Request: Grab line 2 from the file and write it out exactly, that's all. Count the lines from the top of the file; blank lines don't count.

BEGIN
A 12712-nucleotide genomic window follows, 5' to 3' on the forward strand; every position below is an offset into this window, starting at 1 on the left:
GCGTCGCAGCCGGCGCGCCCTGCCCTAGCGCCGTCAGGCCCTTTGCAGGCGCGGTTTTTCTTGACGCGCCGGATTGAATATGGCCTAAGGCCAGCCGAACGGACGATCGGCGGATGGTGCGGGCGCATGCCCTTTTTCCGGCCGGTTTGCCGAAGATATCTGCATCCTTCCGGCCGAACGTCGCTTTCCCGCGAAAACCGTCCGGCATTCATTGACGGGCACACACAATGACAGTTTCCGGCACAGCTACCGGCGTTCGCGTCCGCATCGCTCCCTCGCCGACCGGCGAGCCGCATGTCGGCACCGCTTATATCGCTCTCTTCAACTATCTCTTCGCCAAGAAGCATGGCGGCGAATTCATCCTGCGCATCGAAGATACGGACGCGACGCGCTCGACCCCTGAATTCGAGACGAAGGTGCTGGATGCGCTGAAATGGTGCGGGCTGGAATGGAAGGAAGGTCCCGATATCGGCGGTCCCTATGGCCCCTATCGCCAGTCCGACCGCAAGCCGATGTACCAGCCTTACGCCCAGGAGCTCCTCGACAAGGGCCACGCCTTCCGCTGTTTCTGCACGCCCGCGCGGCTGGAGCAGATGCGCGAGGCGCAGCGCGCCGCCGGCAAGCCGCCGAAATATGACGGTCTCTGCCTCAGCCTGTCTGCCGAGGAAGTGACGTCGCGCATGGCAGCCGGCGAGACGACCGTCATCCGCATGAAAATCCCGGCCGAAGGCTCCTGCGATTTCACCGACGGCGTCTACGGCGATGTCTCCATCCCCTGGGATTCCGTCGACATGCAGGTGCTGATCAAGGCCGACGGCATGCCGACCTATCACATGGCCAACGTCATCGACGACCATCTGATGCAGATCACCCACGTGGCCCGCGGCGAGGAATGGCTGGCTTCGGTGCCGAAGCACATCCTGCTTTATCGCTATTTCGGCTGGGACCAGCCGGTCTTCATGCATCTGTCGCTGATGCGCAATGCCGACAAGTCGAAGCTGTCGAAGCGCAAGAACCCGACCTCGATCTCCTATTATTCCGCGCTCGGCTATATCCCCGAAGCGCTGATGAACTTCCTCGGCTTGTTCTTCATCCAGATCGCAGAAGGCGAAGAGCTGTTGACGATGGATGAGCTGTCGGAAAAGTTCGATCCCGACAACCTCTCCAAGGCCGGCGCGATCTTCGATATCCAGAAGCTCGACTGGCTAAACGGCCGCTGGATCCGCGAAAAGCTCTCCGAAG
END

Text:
GCGTCGCAGCCGGCGCGCCCTGCCCTAGCGCCGTCAGGCCCTTTGCAGGCGCGGTTTTTCTTGACGCGCCGGATTGAATATGGCCTAAGGCCAGCCGAACGGACGATCGGCGGATGGTGCGGGCGCATGCCCTTTTTCCGGCCGGTTTGCCGAAGATATCTGCATCCTTCCGGCCGAACGTCGCTTTCCCGCGAAAACCGTCCGGCATTCATTGACGGGCACACACAATGACAGTTTCCGGCACAGCTACCGGCGTTCGCGTCCGCATCGCTCCCTCGCCGACCGGCGAGCCGCATGTCGGCACCGCTTATATCGCTCTCTTCAACTATCTCTTCGCCAAGAAGCATGGCGGCGAATTCATCCTGCGCATCGAAGATACGGACGCGACGCGCTCGACCCCTGAATTCGAGACGAAGGTGCTGGATGCGCTGAAATGGTGCGGGCTGGAATGGAAGGAAGGTCCCGATATCGGCGGTCCCTATGGCCCCTATCGCCAGTCCGACCGCAAGCCGATGTACCAGCCTTACGCCCAGGAGCTCCTCGACAAGGGCCACGCCTTCCGCTGTTTCTGCACGCCCGCGCGGCTGGAGCAGATGCGCGAGGCGCAGCGCGCCGCCGGCAAGCCGCCGAAATATGACGGTCTCTGCCTCAGCCTGTCTGCCGAGGAAGTGACGTCGCGCATGGCAGCCGGCGAGACGACCGTCATCCGCATGAAAATCCCGGCCGAAGGCTCCTGCGATTTCACCGACGGCGTCTACGGCGATGTCTCCATCCCCTGGGATTCCGTCGACATGCAGGTGCTGATCAAGGCCGACGGCATGCCGACCTATCACATGGCCAACGTCATCGACGACCATCTGATGCAGATCACCCACGTGGCCCGCGGCGAGGAATGGCTGGCTTCGGTGCCGAAGCACATCCTGCTTTATCGCTATTTCGGCTGGGACCAGCCGGTCTTCATGCATCTGTCGCTGATGCGCAATGCCGACAAGTCGAAGCTGTCGAAGCGCAAGAACCCGACCTCGATCTCCTATTATTCCGCGCTCGGCTATATCCCCGAAGCGCTGATGAACTTCCTCGGCTTGTTCTTCATCCAGATCGCAGAAGGCGAAGAGCTGTTGACGATGGATGAGCTGTCGGAAAAGTTCGATCCCGACAACCTCTCCAAGGCCGGCGCGATCTTCGATATCCAGAAGCTCGACTGGCTAAACGGCCGCTGGATCCGCGAAAAGCTCTCCGAAG